By Megan Sayles, AFRO Business Writer
Report for America Corps Member
The World Health Organization estimates that in Ghana 650,000 people are suffering from a severe mental disorder and over 2 million people are being afflicted by a moderate to mild mental disorder.
Because of stigmas and a scarcity of psychiatrists, the West African country faces a mental health treatment gap of 98%, meaning that only 2% of the population is receiving the care they require.
Arizonan entrepreneur Johnwick Nathan is trying to close this gap. His company Harbor Health Integrated Care started out as a recovery home but as revenue grew the business expanded to providing primary care services and counseling services, including group therapy, individual therapy, psychiatric therapy and medication therapy.
Now, Nathan is bringing his services to Ghana. This summer, he journeyed to the country to acquire information about the state of mental health in the population. After talking to the mental health directors and community members, Nathan ascertained that no one had a sufficient solution to the mental health problems in the country.
“You cannot support a person by putting them in somewhere and not having a continuation of care,’’ said Nathan. “You’re practically putting a bandaid on their problems, and then sending them back out to the world. Once they get back to where they were, they go right back.”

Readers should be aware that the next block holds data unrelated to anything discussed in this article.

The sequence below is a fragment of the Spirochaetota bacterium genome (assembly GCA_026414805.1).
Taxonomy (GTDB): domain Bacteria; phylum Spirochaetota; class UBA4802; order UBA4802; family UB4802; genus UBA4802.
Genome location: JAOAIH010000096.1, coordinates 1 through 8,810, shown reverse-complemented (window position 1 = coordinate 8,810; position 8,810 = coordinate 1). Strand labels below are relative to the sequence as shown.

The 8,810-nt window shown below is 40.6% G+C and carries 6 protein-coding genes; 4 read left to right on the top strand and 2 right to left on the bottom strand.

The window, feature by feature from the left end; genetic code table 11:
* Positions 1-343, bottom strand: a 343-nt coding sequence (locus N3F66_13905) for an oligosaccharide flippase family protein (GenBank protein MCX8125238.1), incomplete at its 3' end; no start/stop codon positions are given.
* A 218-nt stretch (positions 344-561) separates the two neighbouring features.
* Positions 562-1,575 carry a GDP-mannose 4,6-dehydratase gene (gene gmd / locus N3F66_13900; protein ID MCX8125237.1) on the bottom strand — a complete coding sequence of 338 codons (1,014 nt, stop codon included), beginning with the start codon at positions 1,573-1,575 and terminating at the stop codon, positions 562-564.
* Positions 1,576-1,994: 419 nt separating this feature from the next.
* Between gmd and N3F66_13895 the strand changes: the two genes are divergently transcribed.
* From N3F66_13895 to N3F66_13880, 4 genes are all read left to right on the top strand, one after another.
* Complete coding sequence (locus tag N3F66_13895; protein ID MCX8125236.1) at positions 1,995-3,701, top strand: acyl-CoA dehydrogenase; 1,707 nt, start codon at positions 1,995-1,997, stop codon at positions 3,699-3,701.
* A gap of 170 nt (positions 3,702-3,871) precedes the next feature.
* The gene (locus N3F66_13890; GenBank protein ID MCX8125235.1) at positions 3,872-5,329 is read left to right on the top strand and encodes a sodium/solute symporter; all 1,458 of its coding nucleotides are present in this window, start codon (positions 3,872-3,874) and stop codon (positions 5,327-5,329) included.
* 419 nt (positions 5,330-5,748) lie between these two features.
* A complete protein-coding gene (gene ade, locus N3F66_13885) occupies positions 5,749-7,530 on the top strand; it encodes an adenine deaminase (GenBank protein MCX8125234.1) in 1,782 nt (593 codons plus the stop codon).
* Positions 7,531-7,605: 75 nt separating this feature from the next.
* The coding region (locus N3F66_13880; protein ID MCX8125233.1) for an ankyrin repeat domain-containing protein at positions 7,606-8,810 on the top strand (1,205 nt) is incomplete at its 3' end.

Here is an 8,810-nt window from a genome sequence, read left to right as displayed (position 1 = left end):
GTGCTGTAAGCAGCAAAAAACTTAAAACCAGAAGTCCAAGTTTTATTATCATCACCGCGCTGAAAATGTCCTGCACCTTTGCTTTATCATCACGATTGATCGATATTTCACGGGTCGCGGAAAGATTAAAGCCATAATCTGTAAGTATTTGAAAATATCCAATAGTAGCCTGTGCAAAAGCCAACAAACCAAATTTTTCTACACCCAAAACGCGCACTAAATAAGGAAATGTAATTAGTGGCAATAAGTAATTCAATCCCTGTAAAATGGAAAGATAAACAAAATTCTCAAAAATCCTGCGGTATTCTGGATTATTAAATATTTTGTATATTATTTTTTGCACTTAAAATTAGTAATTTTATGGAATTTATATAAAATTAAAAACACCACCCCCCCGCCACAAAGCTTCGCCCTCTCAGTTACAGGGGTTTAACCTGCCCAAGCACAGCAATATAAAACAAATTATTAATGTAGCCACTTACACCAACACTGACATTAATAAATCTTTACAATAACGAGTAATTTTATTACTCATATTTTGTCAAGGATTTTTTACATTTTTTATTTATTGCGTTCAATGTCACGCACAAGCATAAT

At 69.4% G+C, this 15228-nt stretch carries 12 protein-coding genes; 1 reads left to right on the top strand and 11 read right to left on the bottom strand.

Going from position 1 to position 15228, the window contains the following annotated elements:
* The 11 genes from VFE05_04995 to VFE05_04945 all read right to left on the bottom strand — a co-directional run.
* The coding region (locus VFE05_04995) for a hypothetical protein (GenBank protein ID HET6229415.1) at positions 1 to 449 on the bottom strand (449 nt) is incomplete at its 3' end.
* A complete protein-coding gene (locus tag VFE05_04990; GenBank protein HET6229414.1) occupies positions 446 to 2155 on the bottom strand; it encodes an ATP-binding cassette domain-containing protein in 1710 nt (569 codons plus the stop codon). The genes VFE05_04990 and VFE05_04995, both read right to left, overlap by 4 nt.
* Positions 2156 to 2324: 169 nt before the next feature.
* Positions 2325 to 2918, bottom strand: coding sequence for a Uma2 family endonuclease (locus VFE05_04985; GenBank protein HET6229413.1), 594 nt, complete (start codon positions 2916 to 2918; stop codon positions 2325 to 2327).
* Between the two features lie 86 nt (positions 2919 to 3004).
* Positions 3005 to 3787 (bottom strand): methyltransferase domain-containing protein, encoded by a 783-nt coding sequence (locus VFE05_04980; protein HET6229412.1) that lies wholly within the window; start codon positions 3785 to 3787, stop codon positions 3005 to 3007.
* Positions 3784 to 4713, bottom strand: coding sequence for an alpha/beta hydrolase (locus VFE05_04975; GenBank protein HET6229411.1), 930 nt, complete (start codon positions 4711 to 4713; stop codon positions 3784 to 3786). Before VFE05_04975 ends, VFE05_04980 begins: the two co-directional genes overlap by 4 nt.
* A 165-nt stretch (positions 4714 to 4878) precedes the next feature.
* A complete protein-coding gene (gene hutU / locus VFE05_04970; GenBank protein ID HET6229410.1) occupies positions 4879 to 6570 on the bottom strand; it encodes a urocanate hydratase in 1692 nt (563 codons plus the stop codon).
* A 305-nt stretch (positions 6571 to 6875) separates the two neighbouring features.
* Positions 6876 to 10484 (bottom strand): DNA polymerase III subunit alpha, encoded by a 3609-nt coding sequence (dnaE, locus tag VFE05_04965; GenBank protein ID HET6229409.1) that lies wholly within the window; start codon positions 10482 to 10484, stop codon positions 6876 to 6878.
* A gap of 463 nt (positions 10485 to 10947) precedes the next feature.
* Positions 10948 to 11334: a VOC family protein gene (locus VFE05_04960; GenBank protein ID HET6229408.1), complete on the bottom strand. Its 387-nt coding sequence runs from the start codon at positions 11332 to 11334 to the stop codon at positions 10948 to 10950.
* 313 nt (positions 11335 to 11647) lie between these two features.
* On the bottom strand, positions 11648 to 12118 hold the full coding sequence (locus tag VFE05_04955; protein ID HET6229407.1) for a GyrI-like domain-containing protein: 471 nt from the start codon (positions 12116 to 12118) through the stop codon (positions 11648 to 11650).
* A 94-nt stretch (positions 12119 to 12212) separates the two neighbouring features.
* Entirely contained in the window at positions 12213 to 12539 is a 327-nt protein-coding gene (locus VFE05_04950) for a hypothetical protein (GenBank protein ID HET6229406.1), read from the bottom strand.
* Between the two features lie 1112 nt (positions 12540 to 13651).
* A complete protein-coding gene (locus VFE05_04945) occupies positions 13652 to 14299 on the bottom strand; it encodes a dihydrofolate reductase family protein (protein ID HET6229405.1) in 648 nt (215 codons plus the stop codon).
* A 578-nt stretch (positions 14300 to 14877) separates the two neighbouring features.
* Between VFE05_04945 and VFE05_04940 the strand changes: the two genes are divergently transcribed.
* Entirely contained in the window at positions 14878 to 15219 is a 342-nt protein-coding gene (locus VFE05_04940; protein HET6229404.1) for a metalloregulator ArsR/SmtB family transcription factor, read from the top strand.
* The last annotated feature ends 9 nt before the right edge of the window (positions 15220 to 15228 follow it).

While there, he became acquainted with the Ga-Adangbe tribe. The community bestowed the title of Nii Borlabi Tesaa I on Nathan, making him royalty in the tribe. The designation signifies the tribe’s respect and admiration for Nathan, as well as praises his commitment to supporting the community.
In Ghana, Nathan has renovated the roof of the largest hospital in the country and is in the process of building a general healthcare clinic in Nangua. He also intends to eventually open up a Harbor Health Integrated Care there.
“My initial goal was focused on mental health. Now, I have to focus on people,” said Nathan.
In the future, he plans to establish a foundation in Ghana that will foster a new economic system. Nathan was given land to start a farm, which will service a market run by Ghanaian citizens and subsequently sell the produce and grain back to the community. He then wants to open a small bank, which will provide financial literacy education.
Throughout his endeavors, the biggest challenge he faced stemmed from his age. The entrepreneur is 27, and many people have questioned his credentials. Nathan advised that other young entrepreneurs who face this same problem ignore the doubters.
“If you can find a need, you can find success within that because where people find their needs met, financial benefit and support follows,” said Nathan.
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